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On Chinese Funeral: The Difference Between a Buddhist Funeral and a Taoist Funeral

In Singapore, the two common types of Chinese funerals are the Buddhist funeral and the Taoist funeral. In this article, we are going to touch on the differences between them; and what are the similarities too.

Co-Existence Philosophy and Influences

Buddhism and Taoism have a somewhat co-existent relationship as they have influence over one and another over thousands of years. This is shown as the adoption of Buddhist deities such as Guan Yu, Ksitigarbha Bodhisattva, (地藏王), or Guan Yin; into Taoism doctrines. In the perspective of afterlife, a common deity is Yanluo Wang (阎罗王) who serves as the fifth judge from Taoism’s ten courts of hell; he is equivalent to the Buddhist Yama (燕王). For Taoism, it also includes the influences of Confucianism in its doctrine.

Let’s check out the differences between a Buddhist funeral and a Taoist funeral.

Samsara and the Concept of Afterlife

The concept of afterlife in Buddhism and Taoism are somewhat similar but different. Both believe in the cycle of life, death, and rebirth. In Buddhism, we call this ‘samsara’; while in Taoism, it is known as the Tao process (轮回).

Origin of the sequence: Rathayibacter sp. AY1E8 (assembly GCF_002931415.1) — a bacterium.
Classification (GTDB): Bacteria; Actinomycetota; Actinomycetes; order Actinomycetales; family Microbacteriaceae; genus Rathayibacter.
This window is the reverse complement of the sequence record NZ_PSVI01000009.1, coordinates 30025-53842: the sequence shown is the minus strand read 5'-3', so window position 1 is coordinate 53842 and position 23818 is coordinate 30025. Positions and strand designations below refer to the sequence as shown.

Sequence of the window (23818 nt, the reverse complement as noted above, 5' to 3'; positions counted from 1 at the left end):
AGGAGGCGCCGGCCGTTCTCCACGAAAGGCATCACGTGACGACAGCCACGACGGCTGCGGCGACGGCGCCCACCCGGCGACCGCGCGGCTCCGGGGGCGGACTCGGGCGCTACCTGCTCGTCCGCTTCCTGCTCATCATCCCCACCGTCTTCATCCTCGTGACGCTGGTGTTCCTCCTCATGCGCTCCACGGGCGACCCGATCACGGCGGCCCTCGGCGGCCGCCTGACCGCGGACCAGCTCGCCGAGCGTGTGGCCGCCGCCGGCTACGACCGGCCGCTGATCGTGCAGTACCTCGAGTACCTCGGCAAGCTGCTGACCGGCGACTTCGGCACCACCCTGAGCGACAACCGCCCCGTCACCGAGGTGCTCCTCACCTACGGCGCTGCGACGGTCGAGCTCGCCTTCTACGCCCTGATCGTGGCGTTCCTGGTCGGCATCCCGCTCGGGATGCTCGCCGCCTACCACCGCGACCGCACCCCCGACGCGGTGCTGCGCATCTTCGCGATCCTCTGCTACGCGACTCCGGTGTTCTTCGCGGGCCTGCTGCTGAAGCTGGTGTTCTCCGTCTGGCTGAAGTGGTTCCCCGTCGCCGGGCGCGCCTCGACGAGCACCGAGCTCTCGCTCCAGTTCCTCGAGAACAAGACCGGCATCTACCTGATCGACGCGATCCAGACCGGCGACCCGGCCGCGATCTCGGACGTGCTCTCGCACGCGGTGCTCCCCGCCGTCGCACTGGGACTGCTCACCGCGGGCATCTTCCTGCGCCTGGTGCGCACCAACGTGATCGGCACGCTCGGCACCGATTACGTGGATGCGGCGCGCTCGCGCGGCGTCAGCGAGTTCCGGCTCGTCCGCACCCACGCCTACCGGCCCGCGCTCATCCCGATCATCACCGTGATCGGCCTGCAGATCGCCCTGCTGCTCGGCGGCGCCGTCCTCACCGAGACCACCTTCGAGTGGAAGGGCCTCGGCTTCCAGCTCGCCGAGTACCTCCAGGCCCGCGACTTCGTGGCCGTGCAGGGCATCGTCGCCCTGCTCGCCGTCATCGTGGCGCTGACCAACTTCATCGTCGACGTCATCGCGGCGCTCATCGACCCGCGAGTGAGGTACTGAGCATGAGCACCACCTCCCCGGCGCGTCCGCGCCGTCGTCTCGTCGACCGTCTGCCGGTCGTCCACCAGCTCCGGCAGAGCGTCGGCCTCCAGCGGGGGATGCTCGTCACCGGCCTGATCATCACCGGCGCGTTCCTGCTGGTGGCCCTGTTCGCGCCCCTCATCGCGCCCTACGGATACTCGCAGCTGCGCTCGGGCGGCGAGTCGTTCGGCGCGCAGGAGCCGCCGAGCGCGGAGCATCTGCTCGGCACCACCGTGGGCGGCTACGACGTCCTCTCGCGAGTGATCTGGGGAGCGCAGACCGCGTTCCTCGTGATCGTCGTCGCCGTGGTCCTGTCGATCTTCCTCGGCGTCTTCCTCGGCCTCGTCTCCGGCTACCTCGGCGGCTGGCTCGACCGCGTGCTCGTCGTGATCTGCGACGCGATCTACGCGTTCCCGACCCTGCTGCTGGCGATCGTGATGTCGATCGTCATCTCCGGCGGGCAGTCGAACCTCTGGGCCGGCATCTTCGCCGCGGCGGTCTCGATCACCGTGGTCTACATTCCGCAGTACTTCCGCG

In Buddhist perspective, when an individual passes away, he or she will be reborn into a next life. The fate of his or her next life will largely depend on karma. Karma refers to the deeds or sins of an individual. If the karma is too negative, the next life will not be smooth sailing. If the karma is positive in which the individual has done many good deeds in his or her present life; then he or she will enjoy a better and wealthier next life. To break the cycle of samsara, one needs to attain enlightenment or Nirvana. This will require an accumulation of good karma over several life cycles of the individual.

In Taoism perspective, when one person dies, he or she will be ushered by the black and white ghost known as Heibai Wuchang (黑白无常) to the Ten Courts of Hell which is guarded by Ox-Head and Horse Face (牛头马面). The individual will then be presented in front of King Qin of the First Court. In this stage, the deeds and sins of the individual will be read out. If the good deeds exceed the sins, the individual will then be sent to the Golden Bridge or Silver Bridge to reach paradise and awaiting their rebirth. While those who have too many sins than deeds, will be sent to the Mirror of Retribution before sending to the other nine courts of hell, where one will be persecuted and punished for its sins. An individual with too many past sins may be punished severely and he or she may be reborn into a less fortunate family, or reborn into an animal or insect.

Hence, the difference in both Buddhist and Taoist afterlife concept is that Taoism is more like modern day courts, whereas Buddhism follows a simple philosophy of karma and transcending into the afterlife.

Scriptures and Chants During Buddhist Funeral or Taoist Funeral Rites

By understanding this concept, you will then understand the difference between the scriptures and chants that are presided by the Buddhist priest or Taoist leader during the funeral rites.